Crowley Aleister - The Banned Lecture Gilles de Rais


Author : Crowley Aleister (Crowley Edward Alexander)
Title : The Banned Lecture Gilles de Rais
Year : 19**

Link download : Crowley_Aleister_-_The_Banned_Lecture_Gilles_de_Rais.zip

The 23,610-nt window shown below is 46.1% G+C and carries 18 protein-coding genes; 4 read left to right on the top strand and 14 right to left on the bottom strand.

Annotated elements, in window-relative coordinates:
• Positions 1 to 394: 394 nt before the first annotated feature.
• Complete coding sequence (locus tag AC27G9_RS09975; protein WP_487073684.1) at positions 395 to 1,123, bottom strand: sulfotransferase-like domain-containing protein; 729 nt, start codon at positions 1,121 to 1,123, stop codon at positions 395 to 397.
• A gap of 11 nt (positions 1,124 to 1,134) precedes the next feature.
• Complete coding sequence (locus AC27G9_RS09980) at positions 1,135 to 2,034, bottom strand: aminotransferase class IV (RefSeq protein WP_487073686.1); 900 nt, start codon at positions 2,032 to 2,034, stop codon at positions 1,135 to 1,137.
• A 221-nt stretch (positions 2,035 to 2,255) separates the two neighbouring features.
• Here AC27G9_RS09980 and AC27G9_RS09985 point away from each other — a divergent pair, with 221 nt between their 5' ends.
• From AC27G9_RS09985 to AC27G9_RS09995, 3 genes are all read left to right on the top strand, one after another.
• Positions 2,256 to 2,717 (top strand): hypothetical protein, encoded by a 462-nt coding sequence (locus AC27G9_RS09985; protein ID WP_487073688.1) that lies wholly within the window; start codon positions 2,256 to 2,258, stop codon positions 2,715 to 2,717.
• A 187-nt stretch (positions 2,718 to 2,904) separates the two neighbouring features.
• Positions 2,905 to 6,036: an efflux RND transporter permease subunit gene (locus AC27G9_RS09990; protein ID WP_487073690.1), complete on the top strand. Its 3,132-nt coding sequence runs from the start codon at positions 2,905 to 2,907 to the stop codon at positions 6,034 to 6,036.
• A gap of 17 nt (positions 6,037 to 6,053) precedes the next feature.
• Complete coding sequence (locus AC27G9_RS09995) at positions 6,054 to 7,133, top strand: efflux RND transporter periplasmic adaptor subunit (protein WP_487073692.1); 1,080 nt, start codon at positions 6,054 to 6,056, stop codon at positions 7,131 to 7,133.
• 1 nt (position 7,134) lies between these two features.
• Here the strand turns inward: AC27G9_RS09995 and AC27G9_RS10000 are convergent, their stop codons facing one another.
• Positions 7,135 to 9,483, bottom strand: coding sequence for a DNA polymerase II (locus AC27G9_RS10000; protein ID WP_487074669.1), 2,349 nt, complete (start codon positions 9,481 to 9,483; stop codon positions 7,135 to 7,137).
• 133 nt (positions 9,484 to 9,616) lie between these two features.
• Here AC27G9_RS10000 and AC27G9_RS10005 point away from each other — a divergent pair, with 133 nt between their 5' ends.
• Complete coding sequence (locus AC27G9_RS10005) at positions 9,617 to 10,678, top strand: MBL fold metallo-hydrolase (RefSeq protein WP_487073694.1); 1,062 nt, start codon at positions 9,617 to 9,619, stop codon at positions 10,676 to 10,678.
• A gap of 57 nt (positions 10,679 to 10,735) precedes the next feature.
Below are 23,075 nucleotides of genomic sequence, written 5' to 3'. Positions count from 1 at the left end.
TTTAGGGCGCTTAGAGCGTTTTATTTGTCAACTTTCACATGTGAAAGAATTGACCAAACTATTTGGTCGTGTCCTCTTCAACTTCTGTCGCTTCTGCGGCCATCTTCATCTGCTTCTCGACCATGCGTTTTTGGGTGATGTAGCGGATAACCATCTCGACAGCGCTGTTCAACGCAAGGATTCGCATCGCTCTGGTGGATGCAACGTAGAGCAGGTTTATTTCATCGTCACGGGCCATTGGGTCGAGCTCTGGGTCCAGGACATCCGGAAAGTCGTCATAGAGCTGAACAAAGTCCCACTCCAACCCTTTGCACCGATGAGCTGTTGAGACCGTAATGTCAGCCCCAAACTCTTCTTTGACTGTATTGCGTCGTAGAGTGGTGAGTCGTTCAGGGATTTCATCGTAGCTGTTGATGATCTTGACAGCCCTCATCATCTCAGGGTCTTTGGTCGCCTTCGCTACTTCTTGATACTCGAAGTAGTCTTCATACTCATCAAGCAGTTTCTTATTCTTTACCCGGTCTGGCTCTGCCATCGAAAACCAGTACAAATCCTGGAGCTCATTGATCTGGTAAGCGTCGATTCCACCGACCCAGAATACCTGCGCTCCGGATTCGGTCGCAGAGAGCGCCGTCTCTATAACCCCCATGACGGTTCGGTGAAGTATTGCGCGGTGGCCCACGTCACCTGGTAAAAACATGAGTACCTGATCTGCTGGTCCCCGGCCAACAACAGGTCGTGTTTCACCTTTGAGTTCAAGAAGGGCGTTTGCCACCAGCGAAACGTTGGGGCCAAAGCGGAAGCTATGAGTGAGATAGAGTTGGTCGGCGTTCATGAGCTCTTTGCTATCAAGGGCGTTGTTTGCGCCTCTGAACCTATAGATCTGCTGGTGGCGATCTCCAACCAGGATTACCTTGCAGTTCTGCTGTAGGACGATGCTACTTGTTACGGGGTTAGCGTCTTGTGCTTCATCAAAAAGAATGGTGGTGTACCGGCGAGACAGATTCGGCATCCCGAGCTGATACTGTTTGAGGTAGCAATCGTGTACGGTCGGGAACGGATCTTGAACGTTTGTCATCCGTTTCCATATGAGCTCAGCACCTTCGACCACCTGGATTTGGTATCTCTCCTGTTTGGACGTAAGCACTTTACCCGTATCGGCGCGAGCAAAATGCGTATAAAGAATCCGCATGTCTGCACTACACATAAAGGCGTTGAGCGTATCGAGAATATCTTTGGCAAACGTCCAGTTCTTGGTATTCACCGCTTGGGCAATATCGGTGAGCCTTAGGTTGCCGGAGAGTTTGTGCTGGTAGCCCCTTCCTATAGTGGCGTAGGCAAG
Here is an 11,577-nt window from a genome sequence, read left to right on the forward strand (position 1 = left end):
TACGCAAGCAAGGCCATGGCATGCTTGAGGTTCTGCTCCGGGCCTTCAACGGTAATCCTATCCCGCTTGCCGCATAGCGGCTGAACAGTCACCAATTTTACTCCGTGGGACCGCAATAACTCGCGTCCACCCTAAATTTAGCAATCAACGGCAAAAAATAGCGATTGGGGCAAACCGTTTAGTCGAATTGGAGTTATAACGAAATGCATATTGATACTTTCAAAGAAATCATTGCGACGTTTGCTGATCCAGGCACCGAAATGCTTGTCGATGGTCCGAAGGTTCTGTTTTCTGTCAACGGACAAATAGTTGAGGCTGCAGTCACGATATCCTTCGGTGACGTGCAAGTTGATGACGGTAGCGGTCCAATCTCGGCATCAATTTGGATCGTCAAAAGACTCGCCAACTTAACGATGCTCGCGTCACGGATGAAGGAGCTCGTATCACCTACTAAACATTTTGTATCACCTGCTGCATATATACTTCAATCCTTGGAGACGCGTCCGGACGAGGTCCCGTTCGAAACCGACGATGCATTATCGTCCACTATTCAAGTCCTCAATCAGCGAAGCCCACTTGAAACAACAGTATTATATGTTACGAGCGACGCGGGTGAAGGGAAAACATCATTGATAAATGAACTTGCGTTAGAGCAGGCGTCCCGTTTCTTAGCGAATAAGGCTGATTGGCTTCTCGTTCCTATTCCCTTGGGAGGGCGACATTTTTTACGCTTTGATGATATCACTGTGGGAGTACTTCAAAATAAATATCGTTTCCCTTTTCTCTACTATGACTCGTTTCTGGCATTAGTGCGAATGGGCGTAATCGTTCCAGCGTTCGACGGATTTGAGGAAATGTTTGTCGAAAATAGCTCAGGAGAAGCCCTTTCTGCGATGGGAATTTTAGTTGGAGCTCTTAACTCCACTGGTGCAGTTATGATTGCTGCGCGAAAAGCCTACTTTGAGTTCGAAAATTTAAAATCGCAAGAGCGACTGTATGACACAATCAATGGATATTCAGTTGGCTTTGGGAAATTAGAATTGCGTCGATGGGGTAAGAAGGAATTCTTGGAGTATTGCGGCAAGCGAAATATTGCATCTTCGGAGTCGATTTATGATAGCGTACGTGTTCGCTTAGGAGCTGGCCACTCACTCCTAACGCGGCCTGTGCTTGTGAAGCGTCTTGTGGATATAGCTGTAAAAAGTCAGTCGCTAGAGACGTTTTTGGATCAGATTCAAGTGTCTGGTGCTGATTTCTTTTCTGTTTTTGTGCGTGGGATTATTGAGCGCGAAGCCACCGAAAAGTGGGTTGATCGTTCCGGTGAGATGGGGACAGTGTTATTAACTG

The Banned Lecture GILLES de RAIS to have been delivered before the University Poetry Society by ALEISTER CROWLEY on the evening of Monday, Feb.3rd.1930 Long ago when King Brahmadatta reigned in Benares, a gentleman whose Christian names were Thomas Henry - you possible have heard of him - he was no less apersonage than the Grandfather of the great Aldous Huxley- once found himself threatened be a perdicament similar to that in which I stand tonite. He had been asked to lecture a distinguished group of people. What bothered him was this: what assumption was he to make about the existing knowledge of the audience? He adoÿted the sensible course of asking the advice of an old hand at the game; and was told "You must do one of two things. You may assume that they know everything, or that they know nothing." Thomas Henry thought it over, and decided that he would assume that they know nothing. I think that merely shows how badly brought up he must have been; and explains how it was that he became a kirty little atheist, and repented on his death-bed, and died blaspheming. Gilles de Raise was born sometime in 1404. He married Catherine de Thonars on the 30th of November, 1420, thus becoming the richest noble in Europe. He lived extravagantly until his arrest by the Church. He geban alchemical studies under the instruction of Gilles de Sille, a priest of St. malo. Montague Summers believes he sacrificed around eight hundred children and quotes the proceedings of ecclesiastical high court in which a Dominican priest named Jean Blouyn took over as the delegate of the Holy Inquisition for the city and diocese of Nantes. Needless to say, Gilles "confessed", and was put to the stake and charcoaled on October 26th., 1440 leaving his estates and untold riches to Mother Church, who, wasting no time, added them to her list of material gains. Included in this particular catche were Gilles personal hand-painted manuscripts which were eagerly welcomed into the Mother Lode’s vault where they sit to this day. Unfortunately, the Vatican’s library is inaccessible to "common folk", and will probably remain so until the demise of Mother Church herself, at which time this author will assist other interested persons in converting it into a public library. No! No! that would be quite impossibly bad manners. I shall assume that you know everything about Gilles de Rais; and that being the case, it would evidently be impertinent for me to tell you anything about him. So that we can consider the lecture at an end, and (after the usual vote of thanks) pass on immediately to the discussion, which I think ought to be more amuising, if scarcely as informative. It is rather an hard saying— however worthy of all acceptation in a university like Oxford, where, I understand, the besetting sin of the inmates is lecturing and being lectured, but discussions are always apt to turn out to be amusing, especially if conducted with blackthorns or shotguns, where as lecturing is merely an attempt, fordoomed to failure, to communicate knowledge which usually the lecturer does not possess. I am sure that we all recognise that an attempt of this kind is impossible in nature. No! I am not proposing to inflict upon you my celebrated discourse on Scepticism of the Instrument of Midn. I am not even going to refer to the first and last lecture which I suffered at a dud university somewhere near Newmarket, in which the specimen of old red sandstone in rostrum began by remarking that political economy was a very difficult subject to theorise upon because there were no reliable data. Never would I tell so sad a story on a Monday evening, with the idea of Tuesday already looming darkly in every melancholic mind. I should like to be just friendly and sensible, though it is perhaps too much to expect me to be cheerful. The fact is that I am in a very depressed state. My attention was attracted by that little work "knowledge" of which we hear so much and see so little. I don’t pr&127;pose to inflict upon you the M.C.H., and demonstrate that the life and opinions of Filles de Rais were inevitably determioned by the price of onions in Hyderabad. But I do think that in approaching a historic question, we should be very careful to define what we mean—in our particular universe of discourse—by the work "knowledge." May I ask a question? Does anyone here know the date of the battle of Waterloo? Pause-- (Someone—I bet—tells me "1815.") Thank you very much. To be frank with you, I know it myself. I did not require information on that particular point. What I asked was, wheter anyone know the date. I felt that, if so, it would have created a sympathetic atmosphere. But since we are talking about Waterloo, we may ask ourselves what, roughly speaking, is the extent of our knowledge? I have heard plenty of theories about why Napoleon lost the battle. I have been told that he was already suffering from the disease which killed him. I have been told that he was outgeneralled by Wellington. I have been told that his army of conscripts was underfed and not properly drilled. I have also been told that the battle was won by the Belgians. Now, all these things are merely matters of opinion. ...

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